For people opposed to the Trump agenda, the past two weeks of his presidency have seemed like an absolute fucking eternity.

Ostensibly, the administration has gotten a lot done — you know, in terms of rolling back human rights, depleting national morale and permanently marring America's legacy as a beacon of hope and freedom in the eyes of the entire world — but the opposition has been at work too, creatives in particular.

Here in L.A., aillustrators from studios including Disney, Sony, Nickelodeon and DreamWorks have gotten together to collaborate on the picture book Not My President. A crowdfunding campaign is in progress, and proceeds will support the ACLU, Planned Parenthood and L.A. Justice Fund. The creators are describing the project as a “children's book for adults,” because although the colorful drawings look as if they were created for kids — the color orange figures prominently, go figure — their subject matter is darker than a Grimm's fairy tale and real to boot.

Creative recruiter Alison Mann maintains a vast network of industry contacts, which came in handy when she set out to organize artists. She explains via email, “I was really feeling demoralized and angry about what was happening in our country, and I wanted to channel my energy into something positive. One day I was sitting at home with my husband and our twin babies reading a bunch of different children's books of all shapes and sizes, and thought of a protest book for adults inspired by colorful board books for children. From there I shared my idea with a couple of like-minded friends, Kristine Eckert and Stephanie Perea, who I was hoping would love the idea and want to collaborate on the project. They were both excited about the idea and jumped onboard.”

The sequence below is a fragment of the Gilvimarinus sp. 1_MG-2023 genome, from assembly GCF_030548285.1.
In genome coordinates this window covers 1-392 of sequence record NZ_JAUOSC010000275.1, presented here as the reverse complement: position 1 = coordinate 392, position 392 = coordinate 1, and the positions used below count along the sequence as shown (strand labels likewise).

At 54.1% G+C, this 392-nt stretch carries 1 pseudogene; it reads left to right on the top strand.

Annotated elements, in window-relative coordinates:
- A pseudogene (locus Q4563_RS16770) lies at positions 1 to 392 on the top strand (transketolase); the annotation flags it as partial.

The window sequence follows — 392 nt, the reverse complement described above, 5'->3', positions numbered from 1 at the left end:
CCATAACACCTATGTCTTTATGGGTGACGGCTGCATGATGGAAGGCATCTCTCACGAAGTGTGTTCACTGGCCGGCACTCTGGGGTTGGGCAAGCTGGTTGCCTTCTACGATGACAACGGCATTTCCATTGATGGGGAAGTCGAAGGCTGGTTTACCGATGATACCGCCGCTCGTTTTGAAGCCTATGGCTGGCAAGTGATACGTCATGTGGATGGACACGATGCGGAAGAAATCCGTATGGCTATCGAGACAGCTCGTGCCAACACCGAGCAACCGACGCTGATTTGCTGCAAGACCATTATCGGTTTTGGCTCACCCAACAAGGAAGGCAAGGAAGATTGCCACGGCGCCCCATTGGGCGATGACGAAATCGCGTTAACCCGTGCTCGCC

Together they wrote the book, and then started recruiting talent to produce the images; a dozen artists are working on each spread.

Betsy Bauer, a visual development artist at Paramount, says she thinks it's incumbent on creatives to use their talents to resist the Trump agenda, particularly because so many people in their industry are immigrants. “As far as feeling vulnerable, I think that we do feel particularly vulnerable. While I am a U.S. citizen, a lot of my peers in studios are working here on visas, and are very troubled about the prospect of having to leave their careers, friends and livelihoods,” she says.

“Additionally,” she adds, “a lot of us receive our health benefits through the animation union, and if unions are broken up and the [Affordable Care Act] is repealed without a replacement, I really don't know what I will do about health insurance.”

Nickelodeon artist Ashlyn Anstee concurs: “Artists are often freelancers, lacking company health plans, and are often pretty empathetic types (the nature of storytelling), so it makes sense to me that artists would be speaking out.”

I asked a few of the participating artists whether they fear they'll face retribution from their studios for working on something so overtly political. Illustrator Yehudi Mercado — who's responsible for the drawing of Nazi Trump being carried around by suppliant Pepe the Frogs — was the most resolute in his response. “No. No fear,” he wrote via email. “I'm comforted by the fact that more people in the world oppose Trump and his administration than support him. The numbers are on our side.”

Credit: Katy Wu

Credit: Katy Wu

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